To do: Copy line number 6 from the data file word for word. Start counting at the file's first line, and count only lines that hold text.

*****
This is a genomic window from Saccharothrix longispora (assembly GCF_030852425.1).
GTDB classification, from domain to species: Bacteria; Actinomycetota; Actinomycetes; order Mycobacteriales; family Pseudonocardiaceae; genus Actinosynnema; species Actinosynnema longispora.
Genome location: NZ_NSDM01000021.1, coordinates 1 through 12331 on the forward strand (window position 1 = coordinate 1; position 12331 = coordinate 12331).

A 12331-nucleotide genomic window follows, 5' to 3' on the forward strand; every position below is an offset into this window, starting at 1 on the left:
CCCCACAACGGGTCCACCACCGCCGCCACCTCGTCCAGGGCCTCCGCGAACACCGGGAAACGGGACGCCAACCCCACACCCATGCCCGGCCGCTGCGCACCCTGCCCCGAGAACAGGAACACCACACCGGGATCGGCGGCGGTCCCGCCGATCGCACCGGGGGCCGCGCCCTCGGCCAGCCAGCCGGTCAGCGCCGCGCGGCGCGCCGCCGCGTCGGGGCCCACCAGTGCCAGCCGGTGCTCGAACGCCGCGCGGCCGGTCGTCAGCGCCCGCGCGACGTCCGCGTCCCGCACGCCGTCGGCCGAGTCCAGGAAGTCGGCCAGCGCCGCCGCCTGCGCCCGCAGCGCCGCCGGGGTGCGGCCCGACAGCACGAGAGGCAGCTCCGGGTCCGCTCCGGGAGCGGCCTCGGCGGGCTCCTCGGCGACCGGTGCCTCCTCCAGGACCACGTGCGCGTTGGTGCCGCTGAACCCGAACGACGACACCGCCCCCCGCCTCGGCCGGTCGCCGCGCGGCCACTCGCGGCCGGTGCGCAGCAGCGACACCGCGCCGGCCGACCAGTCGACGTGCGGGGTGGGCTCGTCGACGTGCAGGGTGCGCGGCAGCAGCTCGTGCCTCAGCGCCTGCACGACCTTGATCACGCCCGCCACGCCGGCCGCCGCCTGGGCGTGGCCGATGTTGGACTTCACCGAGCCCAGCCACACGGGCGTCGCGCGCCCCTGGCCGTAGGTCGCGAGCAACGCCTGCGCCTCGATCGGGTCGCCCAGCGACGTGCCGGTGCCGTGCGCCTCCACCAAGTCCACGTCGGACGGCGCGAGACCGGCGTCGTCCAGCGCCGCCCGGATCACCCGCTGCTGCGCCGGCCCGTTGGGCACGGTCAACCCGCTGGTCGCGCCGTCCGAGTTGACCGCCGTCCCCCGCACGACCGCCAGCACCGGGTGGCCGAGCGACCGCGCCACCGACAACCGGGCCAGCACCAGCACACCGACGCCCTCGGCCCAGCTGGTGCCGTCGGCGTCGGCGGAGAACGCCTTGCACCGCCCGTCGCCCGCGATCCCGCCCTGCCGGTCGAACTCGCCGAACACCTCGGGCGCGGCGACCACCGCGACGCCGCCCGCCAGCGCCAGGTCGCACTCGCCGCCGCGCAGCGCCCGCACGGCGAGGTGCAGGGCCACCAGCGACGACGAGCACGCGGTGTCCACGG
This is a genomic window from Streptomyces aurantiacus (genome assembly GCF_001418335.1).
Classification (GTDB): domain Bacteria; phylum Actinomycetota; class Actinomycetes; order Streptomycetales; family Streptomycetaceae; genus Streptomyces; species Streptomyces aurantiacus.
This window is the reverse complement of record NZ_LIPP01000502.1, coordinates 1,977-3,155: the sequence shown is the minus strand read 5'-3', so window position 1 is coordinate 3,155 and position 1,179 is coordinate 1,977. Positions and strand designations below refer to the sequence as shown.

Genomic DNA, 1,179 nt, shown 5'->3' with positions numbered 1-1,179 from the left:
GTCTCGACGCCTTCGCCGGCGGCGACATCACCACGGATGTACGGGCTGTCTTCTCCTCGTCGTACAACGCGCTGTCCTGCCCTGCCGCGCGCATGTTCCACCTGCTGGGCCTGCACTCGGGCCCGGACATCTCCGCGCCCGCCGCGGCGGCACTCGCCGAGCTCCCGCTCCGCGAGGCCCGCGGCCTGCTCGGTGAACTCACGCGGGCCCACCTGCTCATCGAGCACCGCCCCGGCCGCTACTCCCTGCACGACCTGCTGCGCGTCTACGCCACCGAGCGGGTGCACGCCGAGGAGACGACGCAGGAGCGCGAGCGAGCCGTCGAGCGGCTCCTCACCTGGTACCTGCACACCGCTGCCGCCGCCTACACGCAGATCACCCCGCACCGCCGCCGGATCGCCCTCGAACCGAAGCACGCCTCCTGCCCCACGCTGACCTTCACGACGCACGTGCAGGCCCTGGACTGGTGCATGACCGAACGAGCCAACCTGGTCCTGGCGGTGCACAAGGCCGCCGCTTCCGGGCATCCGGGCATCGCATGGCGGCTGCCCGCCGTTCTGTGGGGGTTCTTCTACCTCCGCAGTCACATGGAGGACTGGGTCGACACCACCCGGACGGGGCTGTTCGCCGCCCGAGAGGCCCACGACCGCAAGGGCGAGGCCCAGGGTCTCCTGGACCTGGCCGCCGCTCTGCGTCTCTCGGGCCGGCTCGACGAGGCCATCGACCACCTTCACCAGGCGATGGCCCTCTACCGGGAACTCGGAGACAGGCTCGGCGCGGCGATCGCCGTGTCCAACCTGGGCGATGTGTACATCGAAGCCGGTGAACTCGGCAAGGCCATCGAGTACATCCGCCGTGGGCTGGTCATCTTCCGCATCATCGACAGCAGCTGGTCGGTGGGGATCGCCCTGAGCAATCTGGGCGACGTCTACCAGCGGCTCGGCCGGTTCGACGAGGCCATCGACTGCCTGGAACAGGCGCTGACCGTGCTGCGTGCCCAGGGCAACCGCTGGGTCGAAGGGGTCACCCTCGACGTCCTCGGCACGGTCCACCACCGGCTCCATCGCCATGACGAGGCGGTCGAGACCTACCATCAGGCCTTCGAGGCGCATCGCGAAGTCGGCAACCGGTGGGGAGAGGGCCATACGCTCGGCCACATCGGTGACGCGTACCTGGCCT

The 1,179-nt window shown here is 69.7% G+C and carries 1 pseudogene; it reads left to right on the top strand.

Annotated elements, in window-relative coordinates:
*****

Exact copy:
This is a genomic window from Streptomyces aurantiacus (genome assembly GCF_001418335.1).